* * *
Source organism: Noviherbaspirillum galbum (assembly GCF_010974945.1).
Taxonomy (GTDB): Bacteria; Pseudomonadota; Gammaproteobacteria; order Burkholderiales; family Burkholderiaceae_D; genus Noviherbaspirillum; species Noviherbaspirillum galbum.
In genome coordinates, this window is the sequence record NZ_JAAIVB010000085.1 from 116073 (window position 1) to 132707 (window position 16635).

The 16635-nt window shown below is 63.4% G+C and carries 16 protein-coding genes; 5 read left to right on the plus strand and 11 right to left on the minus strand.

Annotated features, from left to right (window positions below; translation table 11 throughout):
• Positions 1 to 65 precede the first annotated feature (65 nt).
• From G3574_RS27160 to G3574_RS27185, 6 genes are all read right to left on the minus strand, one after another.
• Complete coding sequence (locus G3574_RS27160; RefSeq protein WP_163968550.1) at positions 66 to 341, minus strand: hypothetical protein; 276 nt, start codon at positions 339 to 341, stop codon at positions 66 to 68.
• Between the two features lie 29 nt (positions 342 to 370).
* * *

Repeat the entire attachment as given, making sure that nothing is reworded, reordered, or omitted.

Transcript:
Source organism: Noviherbaspirillum galbum (assembly GCF_010974945.1).
Taxonomy (GTDB): Bacteria; Pseudomonadota; Gammaproteobacteria; order Burkholderiales; family Burkholderiaceae_D; genus Noviherbaspirillum; species Noviherbaspirillum galbum.
In genome coordinates, this window is the sequence record NZ_JAAIVB010000085.1 from 116073 (window position 1) to 132707 (window position 16635).

The 16635-nt window shown below is 63.4% G+C and carries 16 protein-coding genes; 5 read left to right on the plus strand and 11 right to left on the minus strand.

Annotated features, from left to right (window positions below; translation table 11 throughout):
• Positions 1 to 65 precede the first annotated feature (65 nt).
• From G3574_RS27160 to G3574_RS27185, 6 genes are all read right to left on the minus strand, one after another.
• Complete coding sequence (locus G3574_RS27160; RefSeq protein WP_163968550.1) at positions 66 to 341, minus strand: hypothetical protein; 276 nt, start codon at positions 339 to 341, stop codon at positions 66 to 68.
• Between the two features lie 29 nt (positions 342 to 370).